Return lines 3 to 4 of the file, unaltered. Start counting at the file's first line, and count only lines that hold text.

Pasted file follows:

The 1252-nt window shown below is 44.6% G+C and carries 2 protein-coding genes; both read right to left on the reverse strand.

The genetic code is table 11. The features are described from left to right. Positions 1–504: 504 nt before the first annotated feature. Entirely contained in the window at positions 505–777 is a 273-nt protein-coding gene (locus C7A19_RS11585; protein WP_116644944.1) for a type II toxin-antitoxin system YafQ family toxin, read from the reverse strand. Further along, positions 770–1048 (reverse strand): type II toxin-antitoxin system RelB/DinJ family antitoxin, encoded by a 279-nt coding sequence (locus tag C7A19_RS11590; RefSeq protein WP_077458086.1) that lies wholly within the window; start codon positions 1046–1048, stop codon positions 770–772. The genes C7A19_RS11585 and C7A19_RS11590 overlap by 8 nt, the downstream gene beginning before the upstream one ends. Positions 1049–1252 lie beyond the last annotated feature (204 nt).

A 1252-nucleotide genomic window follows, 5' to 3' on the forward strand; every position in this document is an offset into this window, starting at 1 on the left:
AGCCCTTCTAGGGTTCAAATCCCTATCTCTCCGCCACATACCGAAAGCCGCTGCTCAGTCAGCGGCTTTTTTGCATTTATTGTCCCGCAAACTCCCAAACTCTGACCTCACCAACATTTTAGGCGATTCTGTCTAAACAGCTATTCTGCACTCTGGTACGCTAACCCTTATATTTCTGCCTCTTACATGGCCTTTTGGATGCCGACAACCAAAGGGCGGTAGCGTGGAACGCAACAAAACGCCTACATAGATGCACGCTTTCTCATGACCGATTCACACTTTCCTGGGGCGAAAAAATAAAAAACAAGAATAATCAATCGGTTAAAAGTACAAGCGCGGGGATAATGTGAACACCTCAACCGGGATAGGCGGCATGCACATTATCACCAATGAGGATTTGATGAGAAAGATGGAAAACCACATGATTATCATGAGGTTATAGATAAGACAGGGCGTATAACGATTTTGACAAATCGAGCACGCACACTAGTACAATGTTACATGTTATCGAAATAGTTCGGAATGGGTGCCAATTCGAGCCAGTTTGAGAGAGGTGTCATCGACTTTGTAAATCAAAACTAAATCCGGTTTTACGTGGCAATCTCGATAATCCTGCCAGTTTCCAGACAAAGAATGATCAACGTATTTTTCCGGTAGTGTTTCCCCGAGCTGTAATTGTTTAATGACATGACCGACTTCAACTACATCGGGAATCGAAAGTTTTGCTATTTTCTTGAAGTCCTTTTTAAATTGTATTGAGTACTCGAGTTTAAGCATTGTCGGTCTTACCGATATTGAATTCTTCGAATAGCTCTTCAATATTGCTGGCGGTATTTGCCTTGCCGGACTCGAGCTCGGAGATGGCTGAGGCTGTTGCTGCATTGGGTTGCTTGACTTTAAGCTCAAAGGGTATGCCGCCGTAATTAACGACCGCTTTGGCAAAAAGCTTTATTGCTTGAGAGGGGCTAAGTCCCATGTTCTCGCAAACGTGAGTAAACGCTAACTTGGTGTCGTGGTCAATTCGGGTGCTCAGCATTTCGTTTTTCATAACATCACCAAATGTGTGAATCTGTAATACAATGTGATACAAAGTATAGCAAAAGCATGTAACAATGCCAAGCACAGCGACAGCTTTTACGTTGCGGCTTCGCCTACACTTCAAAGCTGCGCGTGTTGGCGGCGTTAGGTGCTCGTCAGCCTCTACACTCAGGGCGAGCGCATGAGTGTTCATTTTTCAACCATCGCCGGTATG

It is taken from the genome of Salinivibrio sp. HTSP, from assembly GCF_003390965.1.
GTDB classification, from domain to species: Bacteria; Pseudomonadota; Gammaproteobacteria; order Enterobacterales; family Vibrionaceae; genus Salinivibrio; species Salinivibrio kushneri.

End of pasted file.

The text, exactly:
A 1252-nucleotide genomic window follows, 5' to 3' on the forward strand; every position in this document is an offset into this window, starting at 1 on the left:
AGCCCTTCTAGGGTTCAAATCCCTATCTCTCCGCCACATACCGAAAGCCGCTGCTCAGTCAGCGGCTTTTTTGCATTTATTGTCCCGCAAACTCCCAAACTCTGACCTCACCAACATTTTAGGCGATTCTGTCTAAACAGCTATTCTGCACTCTGGTACGCTAACCCTTATATTTCTGCCTCTTACATGGCCTTTTGGATGCCGACAACCAAAGGGCGGTAGCGTGGAACGCAACAAAACGCCTACATAGATGCACGCTTTCTCATGACCGATTCACACTTTCCTGGGGCGAAAAAATAAAAAACAAGAATAATCAATCGGTTAAAAGTACAAGCGCGGGGATAATGTGAACACCTCAACCGGGATAGGCGGCATGCACATTATCACCAATGAGGATTTGATGAGAAAGATGGAAAACCACATGATTATCATGAGGTTATAGATAAGACAGGGCGTATAACGATTTTGACAAATCGAGCACGCACACTAGTACAATGTTACATGTTATCGAAATAGTTCGGAATGGGTGCCAATTCGAGCCAGTTTGAGAGAGGTGTCATCGACTTTGTAAATCAAAACTAAATCCGGTTTTACGTGGCAATCTCGATAATCCTGCCAGTTTCCAGACAAAGAATGATCAACGTATTTTTCCGGTAGTGTTTCCCCGAGCTGTAATTGTTTAATGACATGACCGACTTCAACTACATCGGGAATCGAAAGTTTTGCTATTTTCTTGAAGTCCTTTTTAAATTGTATTGAGTACTCGAGTTTAAGCATTGTCGGTCTTACCGATATTGAATTCTTCGAATAGCTCTTCAATATTGCTGGCGGTATTTGCCTTGCCGGACTCGAGCTCGGAGATGGCTGAGGCTGTTGCTGCATTGGGTTGCTTGACTTTAAGCTCAAAGGGTATGCCGCCGTAATTAACGACCGCTTTGGCAAAAAGCTTTATTGCTTGAGAGGGGCTAAGTCCCATGTTCTCGCAAACGTGAGTAAACGCTAACTTGGTGTCGTGGTCAATTCGGGTGCTCAGCATTTCGTTTTTCATAACATCACCAAATGTGTGAATCTGTAATACAATGTGATACAAAGTATAGCAAAAGCATGTAACAATGCCAAGCACAGCGACAGCTTTTACGTTGCGGCTTCGCCTACACTTCAAAGCTGCGCGTGTTGGCGGCGTTAGGTGCTCGTCAGCCTCTACACTCAGGGCGAGCGCATGAGTGTTCATTTTTCAACCATCGCCGGTATG